Somebody spoke to her – I think our manager spoke at one
point. The door, I think, is still open, but we haven't done anything
yet. I would love to. I think that she's a very interesting musician.
She's very original. And one of the beauties to Reanimation [Linkin
Park's 2002 remix release with featured guests] was the ability
to meet with other artists and work in the studio and learn how
they work, because everybody teaches themselves to write songs
in different ways.
And I realized that
Björk is probably – is definitely – somebody
that has a very interesting way of putting together a song, just
in speaking with people that have worked with her. "Spike"
Stent, who mixed Reanimation, works with her all the time and
he was telling me a little bit about what it's like to be in the
studio with her. I think it would be a fun thing to do and there
are other people that I would like to work with as well. She's
not the only one. But we'll see what happens. It remains to be
Right now, when it
comes to making an album, we really want to give our fans just
Linkin Park. We don't want to water it down with anything else
or confuse it with anything else. Meteora is just us and that's
where our focus has been. So hopefully the fans can enjoy that.
You have a slight element of Depeche Mode.
I like Depeche Mode, I do.
What would you be doing if you weren't in Linkin Park?
If I couldn't play music for a living, I would probably be doing
art, doing graphics. And what's funny is that when I go home now
and relax, I paint. So if I were painting for a living, I'd go
home and make music for fun. My parents must have thought that
I was crazy when I was younger, because they're thinking, "How
in the world is the this kid ever going to make a living? The
only two things he likes to do are paint and make music. And the
chances of him being able to do either are slim."
I do actually get to
do a lot of artwork in the band. I do our t-shirts and posters.
I do our website with another group of friends. I do our album
artwork with a friend of mine, who's an art director.
Part of this –
the whole picture – is just the fact that our band is very
self-contained. If you remember in the '80s when there was a do-it-yourself
ethic, how people wanted to make their own amps and make their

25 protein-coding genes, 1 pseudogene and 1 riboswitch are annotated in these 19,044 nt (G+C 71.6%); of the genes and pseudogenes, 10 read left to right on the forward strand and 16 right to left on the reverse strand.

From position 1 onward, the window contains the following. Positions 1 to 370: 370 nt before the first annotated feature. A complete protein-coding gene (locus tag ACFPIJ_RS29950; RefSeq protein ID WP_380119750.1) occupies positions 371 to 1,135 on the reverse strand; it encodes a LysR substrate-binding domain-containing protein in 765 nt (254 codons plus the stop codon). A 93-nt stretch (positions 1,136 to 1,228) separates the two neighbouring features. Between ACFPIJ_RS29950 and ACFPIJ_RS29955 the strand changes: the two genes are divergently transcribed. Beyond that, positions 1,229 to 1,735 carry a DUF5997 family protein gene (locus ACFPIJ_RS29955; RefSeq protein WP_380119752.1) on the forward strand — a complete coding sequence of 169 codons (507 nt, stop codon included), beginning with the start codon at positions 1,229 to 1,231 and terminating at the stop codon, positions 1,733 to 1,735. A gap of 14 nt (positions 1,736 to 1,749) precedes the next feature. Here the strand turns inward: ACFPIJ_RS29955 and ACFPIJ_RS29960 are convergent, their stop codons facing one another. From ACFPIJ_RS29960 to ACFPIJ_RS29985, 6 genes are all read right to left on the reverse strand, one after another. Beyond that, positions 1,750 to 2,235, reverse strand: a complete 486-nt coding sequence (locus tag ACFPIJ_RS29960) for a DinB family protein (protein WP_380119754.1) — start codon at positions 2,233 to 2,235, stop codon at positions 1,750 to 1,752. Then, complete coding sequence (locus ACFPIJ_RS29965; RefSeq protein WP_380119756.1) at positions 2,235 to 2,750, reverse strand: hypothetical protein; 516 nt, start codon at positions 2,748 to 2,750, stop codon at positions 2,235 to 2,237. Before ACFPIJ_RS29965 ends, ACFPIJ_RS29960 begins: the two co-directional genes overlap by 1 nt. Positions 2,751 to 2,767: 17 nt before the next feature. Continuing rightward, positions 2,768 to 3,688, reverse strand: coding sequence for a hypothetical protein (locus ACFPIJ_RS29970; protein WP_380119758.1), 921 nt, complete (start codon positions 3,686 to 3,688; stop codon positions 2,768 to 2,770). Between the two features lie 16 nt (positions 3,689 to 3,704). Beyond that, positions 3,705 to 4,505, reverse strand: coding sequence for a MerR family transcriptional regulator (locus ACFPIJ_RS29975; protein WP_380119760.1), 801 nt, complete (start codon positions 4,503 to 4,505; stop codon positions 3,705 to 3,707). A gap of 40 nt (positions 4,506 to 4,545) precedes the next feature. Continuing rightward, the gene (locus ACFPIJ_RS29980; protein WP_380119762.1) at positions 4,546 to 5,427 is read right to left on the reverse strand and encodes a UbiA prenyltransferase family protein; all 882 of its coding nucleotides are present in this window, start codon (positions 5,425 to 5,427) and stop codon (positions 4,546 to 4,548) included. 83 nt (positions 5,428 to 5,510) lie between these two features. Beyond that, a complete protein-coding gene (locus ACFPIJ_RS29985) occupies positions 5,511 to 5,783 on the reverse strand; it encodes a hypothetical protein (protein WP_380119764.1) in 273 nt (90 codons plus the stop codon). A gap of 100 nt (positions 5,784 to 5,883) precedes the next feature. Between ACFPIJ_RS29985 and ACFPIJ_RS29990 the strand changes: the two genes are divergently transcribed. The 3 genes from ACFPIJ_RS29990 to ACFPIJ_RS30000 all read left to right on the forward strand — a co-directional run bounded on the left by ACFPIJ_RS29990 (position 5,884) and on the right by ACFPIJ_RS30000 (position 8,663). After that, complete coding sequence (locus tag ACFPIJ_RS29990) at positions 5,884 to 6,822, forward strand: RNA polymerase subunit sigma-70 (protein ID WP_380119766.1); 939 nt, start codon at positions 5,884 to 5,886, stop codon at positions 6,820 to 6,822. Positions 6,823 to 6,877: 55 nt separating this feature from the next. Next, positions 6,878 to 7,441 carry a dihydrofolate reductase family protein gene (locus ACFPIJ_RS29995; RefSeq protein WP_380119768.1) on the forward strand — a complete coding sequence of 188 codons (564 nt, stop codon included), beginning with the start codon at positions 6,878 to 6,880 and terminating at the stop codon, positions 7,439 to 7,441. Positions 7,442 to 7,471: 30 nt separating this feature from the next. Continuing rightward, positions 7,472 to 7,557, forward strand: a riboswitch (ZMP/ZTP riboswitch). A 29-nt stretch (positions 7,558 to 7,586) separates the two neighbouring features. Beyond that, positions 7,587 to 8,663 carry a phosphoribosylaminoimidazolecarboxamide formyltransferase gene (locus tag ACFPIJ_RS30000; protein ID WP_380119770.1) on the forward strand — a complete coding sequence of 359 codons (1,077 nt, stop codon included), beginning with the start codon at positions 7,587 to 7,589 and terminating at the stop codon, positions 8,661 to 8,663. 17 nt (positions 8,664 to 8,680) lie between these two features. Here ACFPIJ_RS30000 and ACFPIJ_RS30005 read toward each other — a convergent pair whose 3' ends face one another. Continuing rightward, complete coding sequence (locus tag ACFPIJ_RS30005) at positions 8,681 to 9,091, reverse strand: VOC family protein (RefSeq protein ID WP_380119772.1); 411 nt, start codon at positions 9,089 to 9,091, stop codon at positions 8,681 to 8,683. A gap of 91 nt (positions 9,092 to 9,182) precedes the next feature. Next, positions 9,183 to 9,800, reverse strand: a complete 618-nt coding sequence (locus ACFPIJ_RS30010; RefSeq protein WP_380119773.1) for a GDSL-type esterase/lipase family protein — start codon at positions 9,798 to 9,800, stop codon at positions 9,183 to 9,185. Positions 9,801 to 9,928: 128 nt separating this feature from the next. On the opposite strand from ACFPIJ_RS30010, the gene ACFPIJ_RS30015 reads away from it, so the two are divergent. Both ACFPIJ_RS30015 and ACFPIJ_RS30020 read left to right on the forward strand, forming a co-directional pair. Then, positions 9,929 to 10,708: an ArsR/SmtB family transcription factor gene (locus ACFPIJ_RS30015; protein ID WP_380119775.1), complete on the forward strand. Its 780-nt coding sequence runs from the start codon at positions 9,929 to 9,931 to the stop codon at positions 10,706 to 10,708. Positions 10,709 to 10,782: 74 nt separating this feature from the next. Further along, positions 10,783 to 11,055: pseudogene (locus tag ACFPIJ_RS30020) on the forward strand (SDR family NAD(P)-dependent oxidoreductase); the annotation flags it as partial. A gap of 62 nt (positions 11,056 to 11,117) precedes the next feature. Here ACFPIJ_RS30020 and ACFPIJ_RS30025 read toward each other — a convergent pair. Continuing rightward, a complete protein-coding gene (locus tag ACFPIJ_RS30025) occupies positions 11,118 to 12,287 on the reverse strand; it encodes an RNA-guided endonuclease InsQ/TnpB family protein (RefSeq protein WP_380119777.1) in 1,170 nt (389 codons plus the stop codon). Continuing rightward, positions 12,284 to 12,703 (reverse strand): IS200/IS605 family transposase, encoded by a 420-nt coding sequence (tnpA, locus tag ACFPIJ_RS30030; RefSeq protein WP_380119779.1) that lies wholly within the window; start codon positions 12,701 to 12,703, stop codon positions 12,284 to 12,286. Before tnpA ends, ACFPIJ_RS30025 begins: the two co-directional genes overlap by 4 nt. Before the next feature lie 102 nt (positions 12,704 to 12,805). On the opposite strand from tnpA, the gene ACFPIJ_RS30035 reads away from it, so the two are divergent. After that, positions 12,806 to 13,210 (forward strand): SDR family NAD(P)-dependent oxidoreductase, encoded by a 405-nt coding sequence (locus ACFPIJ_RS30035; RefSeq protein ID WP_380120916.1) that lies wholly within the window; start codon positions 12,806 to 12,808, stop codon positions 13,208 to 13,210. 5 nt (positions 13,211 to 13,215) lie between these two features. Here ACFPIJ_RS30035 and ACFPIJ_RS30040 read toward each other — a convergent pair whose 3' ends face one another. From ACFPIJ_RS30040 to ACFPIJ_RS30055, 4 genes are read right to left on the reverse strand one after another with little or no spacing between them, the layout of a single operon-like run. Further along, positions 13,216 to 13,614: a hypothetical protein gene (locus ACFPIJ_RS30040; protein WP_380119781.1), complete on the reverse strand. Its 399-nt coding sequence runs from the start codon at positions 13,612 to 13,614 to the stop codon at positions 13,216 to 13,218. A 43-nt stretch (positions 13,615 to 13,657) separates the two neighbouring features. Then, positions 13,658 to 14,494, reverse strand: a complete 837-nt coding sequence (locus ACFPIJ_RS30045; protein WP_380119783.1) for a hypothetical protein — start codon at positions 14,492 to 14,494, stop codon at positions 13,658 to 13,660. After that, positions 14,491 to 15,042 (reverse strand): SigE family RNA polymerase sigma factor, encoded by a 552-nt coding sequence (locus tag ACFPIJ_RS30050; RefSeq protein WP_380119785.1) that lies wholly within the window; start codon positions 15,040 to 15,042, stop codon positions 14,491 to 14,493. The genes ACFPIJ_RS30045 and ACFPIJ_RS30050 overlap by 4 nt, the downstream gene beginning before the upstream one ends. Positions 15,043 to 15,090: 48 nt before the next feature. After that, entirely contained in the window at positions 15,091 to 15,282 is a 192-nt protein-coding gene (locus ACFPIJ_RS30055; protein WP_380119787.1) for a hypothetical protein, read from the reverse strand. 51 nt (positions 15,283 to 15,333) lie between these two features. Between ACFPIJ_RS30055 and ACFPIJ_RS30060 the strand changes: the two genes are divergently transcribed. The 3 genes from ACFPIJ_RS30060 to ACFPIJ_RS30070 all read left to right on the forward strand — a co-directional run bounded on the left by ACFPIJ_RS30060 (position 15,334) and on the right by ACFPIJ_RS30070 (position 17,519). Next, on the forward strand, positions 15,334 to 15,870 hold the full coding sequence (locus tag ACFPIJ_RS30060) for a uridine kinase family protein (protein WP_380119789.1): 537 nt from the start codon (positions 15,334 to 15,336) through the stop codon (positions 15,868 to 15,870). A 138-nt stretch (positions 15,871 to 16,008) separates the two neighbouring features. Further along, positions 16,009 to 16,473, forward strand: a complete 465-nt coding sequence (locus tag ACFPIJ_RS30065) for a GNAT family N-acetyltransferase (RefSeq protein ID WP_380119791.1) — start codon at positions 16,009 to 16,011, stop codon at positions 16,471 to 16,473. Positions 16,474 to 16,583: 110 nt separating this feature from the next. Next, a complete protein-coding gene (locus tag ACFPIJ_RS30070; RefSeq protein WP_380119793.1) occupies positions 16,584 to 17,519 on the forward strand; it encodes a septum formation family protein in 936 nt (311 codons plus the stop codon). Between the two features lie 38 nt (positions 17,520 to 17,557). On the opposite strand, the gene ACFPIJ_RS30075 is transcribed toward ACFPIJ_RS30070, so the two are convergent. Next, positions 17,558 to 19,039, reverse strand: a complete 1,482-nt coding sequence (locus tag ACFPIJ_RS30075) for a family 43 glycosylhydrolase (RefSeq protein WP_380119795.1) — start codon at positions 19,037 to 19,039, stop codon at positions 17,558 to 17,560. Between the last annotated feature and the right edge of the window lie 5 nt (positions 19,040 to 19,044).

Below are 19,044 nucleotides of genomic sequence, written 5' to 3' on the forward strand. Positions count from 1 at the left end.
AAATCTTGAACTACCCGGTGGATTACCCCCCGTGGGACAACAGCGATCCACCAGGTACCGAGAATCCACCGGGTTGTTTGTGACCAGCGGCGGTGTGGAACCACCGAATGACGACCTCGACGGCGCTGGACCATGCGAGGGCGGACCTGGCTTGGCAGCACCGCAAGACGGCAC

own flyers and make their own clothes, and everything was coming
from their hands. What I love about that idea is that you get
a sense of consistency, because if we hire a video director tomorrow
to do a video and he doesn't know our band very well – how
am I going to get him on the same page with me? I can't. It's
much better if Joe, who's in the band, can do that.
Does Joe give you a hard time when he's directing your videos?
(Smiles) No, he's a good director. He's very creative.
He almost set you on fire during the filming of the "Somewhere
I Belong" video!
Yeah, but it's all in the name of making a good video
Park, now successful and comfortable, ponders where to take its
August 17 2004
Every track Linkin Park touches turns to gold, platinum and multi-platinum.
Their debut album, Hybrid Theory, crashed the music industry's
mainframe when it dropped in late 2000, and went on to move more
than 8 million units.
Its remixed version,
Reanimation, earned the So-Cal sextet credibility in the hip-hop
world and the respect of artists such as Jay-Z and the Roots frontman
Tracks from their latest
offering, Meteora, continue to ascend the charts, and ticket sales
for their annual "Projekt Revolution" tour, which stops
at Sound Advice Amphitheatre today, are steady during a year that
has seen massive tours like Lollapalooza crash and burn.
So what is it with
these guys? Pinning down a theory on their success has been as
hard as finding weapons of mass destruction. There are two schools
of thought: one that praises the band's ability to connect with
their massive fan base and the other that dismisses them as a
non-offensive group pretending to be original, despite bands like
Faith No More and Rage Against the Machine that already forged
a link between rap and rock.
So is this a case of
hating the player or the game?
"They're the `it'
band and there's always going to be a small faction of folks who
hate them," said Troy Hanson, 94.9 Zeta's director of rock
programming. "We as Americans build things up so we can tear
them down. There aren't enough quality new bands coming out these
days. Linkin Park still acts like they did when One Step Closer